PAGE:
“ If they did not, the police would not interfere in the matter. And since the same senators are yet to say they have resolved the matter and withdrawn the matter from the police, then we have a problem. Until they write officially to the police to say they have backed down on their complaint, I think it would be wrong to blame the executive for interference.”
On his part, the Publicity Secretary of the Yoruba socio-cultural movement, Afenifere, Mr Yinka Odumakin, called for caution on the path of the Presidency and the Senate, saying their actions were already having a negative toll on the polity. While noting that stability was badly needed in the polity, he called on the strategists on both parts to put their disagreements within the larger frame of the national interest and focus on tackling pressing national issues.
His words: “I think the executive and the judiciary should know that you don’t fight all the time and that not all matters that they have to fight over. There is already tension all over the streets. We are still having Boko Haram killings and the government needs some stability to be able to function and deal with these matters. When the government is not settled and you have crisis between the executive and the legislature, there will not be time for the government to face all these challenges. The strategists of the government need to sit down and realise that they need to be able to stabilize the polity, and that you don’t fight too many battles at the same time. So, they should review what they are doing.
The consequence of the latest twist to face-off is the decision of the PDP to withdraw its support for the administration of President Buhari henceforth. It means the PDP members in both the Senate and the House of Representatives may from now oppose most matters that will require necessary mandatory two-thirds majority in the National Assembly to scale through. But this will depend on a number of factors. One of them is if it is able to vote enbloc during very critical issues on the floor of the legislature. It will also depend on its ability to ensure that the lingering crisis in the PDP does not impact on the unity among the lawmakers elected on PDP platform into the National Assembly. Another factor is the seeming cold war in the APC which has seen a number of its leaders working across purposes such the situation that led to opposition PDP determining the final election of principal officers of the Senate and the house of Representatives.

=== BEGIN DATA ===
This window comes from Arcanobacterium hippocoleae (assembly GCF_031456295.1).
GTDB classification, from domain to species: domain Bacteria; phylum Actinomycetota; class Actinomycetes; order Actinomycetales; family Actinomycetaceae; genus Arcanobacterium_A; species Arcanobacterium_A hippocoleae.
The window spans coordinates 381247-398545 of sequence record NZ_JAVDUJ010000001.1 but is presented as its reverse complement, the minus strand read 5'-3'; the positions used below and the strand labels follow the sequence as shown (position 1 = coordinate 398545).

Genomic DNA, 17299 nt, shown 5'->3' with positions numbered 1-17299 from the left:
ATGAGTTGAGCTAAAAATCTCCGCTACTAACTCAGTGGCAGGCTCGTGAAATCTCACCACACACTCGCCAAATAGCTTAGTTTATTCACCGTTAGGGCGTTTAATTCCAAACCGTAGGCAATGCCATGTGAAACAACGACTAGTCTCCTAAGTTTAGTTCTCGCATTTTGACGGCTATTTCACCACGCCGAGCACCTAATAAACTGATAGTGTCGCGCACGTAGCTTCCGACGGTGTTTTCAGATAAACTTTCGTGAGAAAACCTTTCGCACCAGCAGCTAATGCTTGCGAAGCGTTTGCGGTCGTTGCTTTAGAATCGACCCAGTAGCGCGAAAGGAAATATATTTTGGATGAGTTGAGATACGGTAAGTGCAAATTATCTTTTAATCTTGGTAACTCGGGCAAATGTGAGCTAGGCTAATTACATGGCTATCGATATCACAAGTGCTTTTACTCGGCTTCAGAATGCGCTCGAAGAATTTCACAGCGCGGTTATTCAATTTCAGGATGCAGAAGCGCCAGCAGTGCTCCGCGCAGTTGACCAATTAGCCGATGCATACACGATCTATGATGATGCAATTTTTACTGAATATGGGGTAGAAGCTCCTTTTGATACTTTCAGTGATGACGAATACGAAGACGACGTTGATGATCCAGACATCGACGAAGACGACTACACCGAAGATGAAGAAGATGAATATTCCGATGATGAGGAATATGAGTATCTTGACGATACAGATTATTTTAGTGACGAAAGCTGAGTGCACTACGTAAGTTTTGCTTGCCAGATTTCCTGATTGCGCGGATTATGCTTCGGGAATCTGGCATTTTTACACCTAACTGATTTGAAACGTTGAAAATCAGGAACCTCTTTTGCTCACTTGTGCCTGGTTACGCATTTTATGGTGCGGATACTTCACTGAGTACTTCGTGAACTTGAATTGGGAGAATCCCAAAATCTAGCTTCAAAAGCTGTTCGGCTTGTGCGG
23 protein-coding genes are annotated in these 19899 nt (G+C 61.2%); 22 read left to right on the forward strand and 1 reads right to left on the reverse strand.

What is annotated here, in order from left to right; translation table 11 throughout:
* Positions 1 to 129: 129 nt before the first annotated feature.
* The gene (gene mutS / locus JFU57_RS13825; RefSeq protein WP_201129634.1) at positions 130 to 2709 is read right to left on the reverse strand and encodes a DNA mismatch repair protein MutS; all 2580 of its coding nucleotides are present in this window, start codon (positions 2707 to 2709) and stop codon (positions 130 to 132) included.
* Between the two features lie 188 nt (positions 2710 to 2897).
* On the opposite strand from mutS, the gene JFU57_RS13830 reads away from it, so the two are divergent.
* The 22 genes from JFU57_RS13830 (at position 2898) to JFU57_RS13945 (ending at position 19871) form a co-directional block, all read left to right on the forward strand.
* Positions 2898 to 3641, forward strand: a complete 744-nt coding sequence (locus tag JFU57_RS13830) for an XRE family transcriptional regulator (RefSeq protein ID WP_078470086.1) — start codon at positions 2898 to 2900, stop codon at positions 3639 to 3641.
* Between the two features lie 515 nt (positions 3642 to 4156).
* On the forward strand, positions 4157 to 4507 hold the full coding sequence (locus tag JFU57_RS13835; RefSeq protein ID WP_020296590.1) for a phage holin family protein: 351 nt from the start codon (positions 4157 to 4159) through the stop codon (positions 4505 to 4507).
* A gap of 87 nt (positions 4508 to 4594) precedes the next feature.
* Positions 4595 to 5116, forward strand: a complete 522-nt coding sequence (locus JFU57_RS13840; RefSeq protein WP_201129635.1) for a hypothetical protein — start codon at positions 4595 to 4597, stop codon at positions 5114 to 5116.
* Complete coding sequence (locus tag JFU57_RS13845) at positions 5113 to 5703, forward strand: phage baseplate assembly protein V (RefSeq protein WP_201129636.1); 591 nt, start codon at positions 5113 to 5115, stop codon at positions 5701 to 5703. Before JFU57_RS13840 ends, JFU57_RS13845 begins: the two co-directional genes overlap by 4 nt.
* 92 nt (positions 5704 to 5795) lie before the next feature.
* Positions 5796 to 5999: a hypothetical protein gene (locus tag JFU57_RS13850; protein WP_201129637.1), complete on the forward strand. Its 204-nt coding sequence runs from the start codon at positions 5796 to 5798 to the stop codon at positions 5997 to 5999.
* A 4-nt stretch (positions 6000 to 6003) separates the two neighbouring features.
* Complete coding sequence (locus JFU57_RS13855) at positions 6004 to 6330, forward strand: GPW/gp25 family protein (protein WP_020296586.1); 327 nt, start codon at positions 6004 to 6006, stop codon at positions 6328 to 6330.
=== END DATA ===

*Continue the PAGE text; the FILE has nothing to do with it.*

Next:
In the meantime, the action of the Senate to stand down on the screening of prospective ambassadors could be indicative of what Nigerians could expect in the senate in coming weeks. The list, which was forwarded by President Buhari recent to the Senate, could be the acid test for the ongoing face-off between the Executive and the Senate, though the latter claimed it stood down the list because of the need for further information. Some lawmakers had raised an eyebrow over the list when it was received by the Senate with lawmakers from Bayelsa alleging that the state was not represented in spite of having qualified career officers from the state in the federal civil service. The Senate, on Wednesday, extended an invitation to the Foreign Affairs Minister, Geoffrey Onyema and the Secretary to the Government of the Federation, Babachir Lawal, ostensibly to clarify contentious issues on the list. In a related development, the Senate president has said he knew nothing about the said forgery.
Recently, Senator Peter Nwaboshi (PDP) representing Delta North District, said he and colleagues in the opposition party remained united behind Saraki over his travails, especially his trial before the Code of Conduct Tribunal. He queried: “The prosecutor has the duty to prove his case, before the onus will shift to him to defend. If the prosecutor doesn’t have a case, then what is he defending? I want you to mark what I’m saying; I was the first to address the press in Port Harcourt and I told them that Saraki was going to win the Senate Presidency and I gave them my reasons.
“Then, nobody ever thought that Saraki was going to win. People were saying that APC had decided. But it was clear to me that he was going to win and I had to address the press. I said Saraki was going to win and that he was going to get my vote. Eventually, we went there, he won. If, but God forbid, because we don’t see it coming, by chance Saraki is removed; I can tell you that PDP will produce the next Senate President.” On the claim that PDP does not have the necessary numbers to take over the Senate Presidency, he said: “What numbers? We only need three and we have it. The calculation is very clear to me. The calculation is very clear for PDP. We know what it will take us. When I told them that Saraki was going to win, I did a lot of mathematical calculations based on the facts on the ground and it is even clearer to me now that the PDP will win it. We will win it.
“If anybody is thinking that a PDP man is going to vote against a PDP candidate, he is telling you a lie. We have people and we know how to get the people from APC. We will win and that will be very interesting. What is happening in America is going to happen in Nigeria. America has a Republican Senate but the executive is led by Democrats. So, it’s happening in different parts of the world.”
No doubt, the latest development is bound to affect Senate activities. Already, the senators have invited the Minister of Justice and attorney General of the Federation, Abubakar Malami to appear before them next week on the planned arraignment of Saraki and others.